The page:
Why study Japan? Research on contemporary Japanese politics and foreign policy faces headwinds from the relative geopolitical decline of Japan and scholars skeptical about single-country studies. An overview of Japanese politics publications in English-language journals over the past four decades suggests the subfield remains active and robust. However, there is still room to grow. I argue that Japan is a harbinger state, which experiences many challenges before others in the international system. As such, studying Japan can inform both scholars and policymakers about the political challenges other countries are likely to confront in the future. In turn, scholarship on Japan offers a critical opportunity to develop theoretical insights, assess early empirical evidence, and offer policy lessons about emerging challenges and the political contestation surrounding them. I consider the reasons why Japan so often emerges as a harbinger across issue areas and suggest areas for ongoing scholarly attention.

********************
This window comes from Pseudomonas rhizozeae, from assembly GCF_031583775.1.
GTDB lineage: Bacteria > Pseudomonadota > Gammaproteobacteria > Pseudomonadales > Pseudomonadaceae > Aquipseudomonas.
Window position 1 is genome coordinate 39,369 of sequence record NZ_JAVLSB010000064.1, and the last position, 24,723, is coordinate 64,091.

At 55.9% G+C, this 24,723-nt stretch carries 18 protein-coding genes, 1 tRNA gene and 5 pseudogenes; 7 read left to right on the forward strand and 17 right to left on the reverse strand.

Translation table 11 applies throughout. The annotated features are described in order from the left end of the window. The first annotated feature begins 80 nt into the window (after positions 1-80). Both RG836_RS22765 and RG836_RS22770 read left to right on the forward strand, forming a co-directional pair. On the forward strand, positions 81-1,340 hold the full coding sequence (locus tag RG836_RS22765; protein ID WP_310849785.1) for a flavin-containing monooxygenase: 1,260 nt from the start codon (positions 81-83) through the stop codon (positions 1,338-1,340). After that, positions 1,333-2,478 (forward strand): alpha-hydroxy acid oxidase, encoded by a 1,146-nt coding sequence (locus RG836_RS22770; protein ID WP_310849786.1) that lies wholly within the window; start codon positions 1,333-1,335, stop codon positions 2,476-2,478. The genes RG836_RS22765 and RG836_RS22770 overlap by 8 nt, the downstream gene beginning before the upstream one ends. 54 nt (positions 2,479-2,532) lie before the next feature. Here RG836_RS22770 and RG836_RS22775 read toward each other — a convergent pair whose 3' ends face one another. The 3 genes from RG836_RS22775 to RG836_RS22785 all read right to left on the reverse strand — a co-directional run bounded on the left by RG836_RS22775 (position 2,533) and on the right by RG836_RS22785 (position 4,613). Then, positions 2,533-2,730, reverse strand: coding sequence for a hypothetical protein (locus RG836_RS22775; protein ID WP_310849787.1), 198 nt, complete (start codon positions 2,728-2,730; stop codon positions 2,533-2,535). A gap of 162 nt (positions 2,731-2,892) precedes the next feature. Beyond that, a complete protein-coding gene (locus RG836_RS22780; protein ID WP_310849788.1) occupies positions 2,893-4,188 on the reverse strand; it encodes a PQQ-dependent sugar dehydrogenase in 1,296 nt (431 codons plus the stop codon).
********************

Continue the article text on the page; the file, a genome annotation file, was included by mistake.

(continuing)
Why study Japan? For political scientists who conduct research, education, and policy engagement related to Japan, this is a fundamental question. At the individual level, there are surely a wide variety of answers to the question: a formative experience, an uplifting mentor, or inspiring class. In my own case, it was a combination of all three, but Susan Pharr's role cannot be overstated: as my Ph.D. advisor at Harvard, she encouraged my interest in Japan and gave me crucial advice about how to incorporate research on Japan into scholarship with broader appeal. For an even longer time thereafter, she provided invaluable support as a lifelong mentor and colleague. It is thus a distinct honor to contribute to this festschrift issue in honor of Susan's career.Footnote 1